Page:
Hurtful and harmful—with the potential of turning into an abusive situation—toxic relationships are often physically and emotionally draining. In such a scenario, one tends to lose self-confidence, self-worth, and the behaviour of the partner can make even the most 'psychologically sound' person feel 'crazy' in many ways. In short, a toxic relationship adversely impacts a person's mental health and well-being.
But before we tackle how to get out of this unhealthy situation, let's break down the telltale signs that suggest you are in a toxic relationship in the first place. According to Dr Roma Kumar, Counselor, Emotionally. in, "Toxic partners implement their behaviour in slow, subtle ways. It may begin with a small critique such as, "Why do you need to talk to your parents' so often?", and over time, may manifest into control and isolation, such as, "I don’t like you mixing with your friends" or "Why did you wear a dress to the party?". While some signs of a toxic relationship are more obvious—including physical abuse, repeated infidelity, and inappropriate sexual behaviour—others can be harder to detect—this could include disrespect, dishonesty, or controlling behaviour. Many times denial, guilt, or shame are at the forefront and used as manipulation."
Now that you can probably gauge whether you are in a toxic relationship or not, Dr Kumar delves into the ways you can deal with these red flags.
Establish Healthy Boundaries
While it is important to create boundaries in every relationship, it becomes critical in toxic relationships. "Boundaries are an effective way to set the standard for what type of behaviour, respect, and reciprocity is expected in the relationship. They can also help identify red flags, warning behaviour, improve communication, release shame/blame, and help detach from situations or people who make you feel uncomfortable or unsafe. Setting appropriate boundaries is a great way to make you feel more secure, heard, and will consequently help increase your self-esteem as well. Encouraging clear communication, this way you can speak from your heart and will be heard by your partner, who may make changes if they are willing, and vice versa," explains Dr Kumar.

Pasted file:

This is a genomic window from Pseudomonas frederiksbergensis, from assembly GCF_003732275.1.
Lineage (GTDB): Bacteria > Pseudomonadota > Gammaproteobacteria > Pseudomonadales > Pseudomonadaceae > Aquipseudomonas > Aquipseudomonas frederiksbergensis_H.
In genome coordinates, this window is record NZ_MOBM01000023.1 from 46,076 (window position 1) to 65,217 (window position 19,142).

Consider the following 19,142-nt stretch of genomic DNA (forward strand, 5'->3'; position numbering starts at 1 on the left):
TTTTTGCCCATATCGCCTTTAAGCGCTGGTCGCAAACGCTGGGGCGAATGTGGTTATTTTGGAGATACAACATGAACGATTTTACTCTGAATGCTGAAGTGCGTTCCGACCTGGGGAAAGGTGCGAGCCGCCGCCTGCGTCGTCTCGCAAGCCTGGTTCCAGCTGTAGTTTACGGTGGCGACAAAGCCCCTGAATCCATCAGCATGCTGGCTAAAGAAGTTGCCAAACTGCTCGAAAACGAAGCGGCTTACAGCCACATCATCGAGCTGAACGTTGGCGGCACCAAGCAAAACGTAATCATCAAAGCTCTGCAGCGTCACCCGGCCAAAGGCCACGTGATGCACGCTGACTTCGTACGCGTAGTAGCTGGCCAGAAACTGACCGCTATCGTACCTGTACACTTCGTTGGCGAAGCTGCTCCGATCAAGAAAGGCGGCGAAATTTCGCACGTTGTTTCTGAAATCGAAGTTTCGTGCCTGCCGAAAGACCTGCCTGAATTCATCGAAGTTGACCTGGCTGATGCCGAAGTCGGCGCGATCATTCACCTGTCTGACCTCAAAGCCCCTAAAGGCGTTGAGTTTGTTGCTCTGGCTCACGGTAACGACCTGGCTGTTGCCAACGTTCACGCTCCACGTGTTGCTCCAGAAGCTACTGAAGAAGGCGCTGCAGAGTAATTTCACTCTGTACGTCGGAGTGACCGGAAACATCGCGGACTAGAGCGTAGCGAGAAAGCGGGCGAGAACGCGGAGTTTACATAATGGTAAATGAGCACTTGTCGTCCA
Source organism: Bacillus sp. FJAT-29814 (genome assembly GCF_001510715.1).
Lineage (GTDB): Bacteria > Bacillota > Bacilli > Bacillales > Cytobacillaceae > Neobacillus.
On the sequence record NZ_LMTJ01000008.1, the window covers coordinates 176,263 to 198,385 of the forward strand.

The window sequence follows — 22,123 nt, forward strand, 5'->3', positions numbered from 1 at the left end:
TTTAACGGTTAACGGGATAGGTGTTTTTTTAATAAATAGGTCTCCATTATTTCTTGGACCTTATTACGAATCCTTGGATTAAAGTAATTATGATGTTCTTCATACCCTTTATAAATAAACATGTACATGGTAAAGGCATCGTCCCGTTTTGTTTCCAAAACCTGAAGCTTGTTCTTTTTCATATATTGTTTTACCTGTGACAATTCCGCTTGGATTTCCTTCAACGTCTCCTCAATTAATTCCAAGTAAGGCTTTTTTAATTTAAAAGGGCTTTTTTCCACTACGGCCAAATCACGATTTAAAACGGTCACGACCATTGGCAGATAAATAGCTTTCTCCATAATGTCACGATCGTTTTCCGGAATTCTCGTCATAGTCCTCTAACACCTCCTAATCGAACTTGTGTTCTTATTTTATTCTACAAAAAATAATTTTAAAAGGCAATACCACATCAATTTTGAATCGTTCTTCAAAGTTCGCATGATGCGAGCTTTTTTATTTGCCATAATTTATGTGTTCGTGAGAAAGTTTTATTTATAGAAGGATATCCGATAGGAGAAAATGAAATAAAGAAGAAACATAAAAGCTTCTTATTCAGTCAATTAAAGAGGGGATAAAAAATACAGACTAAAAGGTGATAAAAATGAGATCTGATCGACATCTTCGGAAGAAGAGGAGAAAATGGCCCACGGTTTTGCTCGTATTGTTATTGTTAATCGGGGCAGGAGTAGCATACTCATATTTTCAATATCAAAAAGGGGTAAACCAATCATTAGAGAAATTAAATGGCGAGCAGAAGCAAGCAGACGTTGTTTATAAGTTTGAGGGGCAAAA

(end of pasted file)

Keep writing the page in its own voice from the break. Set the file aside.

Engage in Endorphin-Releasing Activities
Try to speak to your partner about what has been bothering you in the relationship or their behaviour towards you. Apart from that, consider indulging in activities that you value, and give you a purpose—such as physical exercise, spending time with your loved ones, dancing, singing etc. All these activities will help boost your self-esteem and self-worth and will help you de-stress and relieve pain.
Detach From Your Partner and Prioritise Yourself
"Understand that detaching from a toxic partner doesn’t suggest that you don’t love or care for them. Instead, you are choosing to prioritise your own needs and emotional health, and there is nothing wrong with it. You must also learn to say 'no' if and when required. Learning to use the word 'no' if the occasion calls for it is a powerful tool and will enable you to make the best decision for yourself. This way, you will be able to shift focus on self-care and will decline invitations from others, especially when you feel uncomfortable," adds Dr Kumar.
Consider Seeking Professional Help
If you are unable to cope with the situation, consider consulting a professional. A psychologist can help you address your fears surrounding loneliness and will guide you to the path towards healing. Rethinking the dynamic in your relationship and empowering yourself along the way is an important step to freeing yourself from an unhealthy, deleterious relationship.
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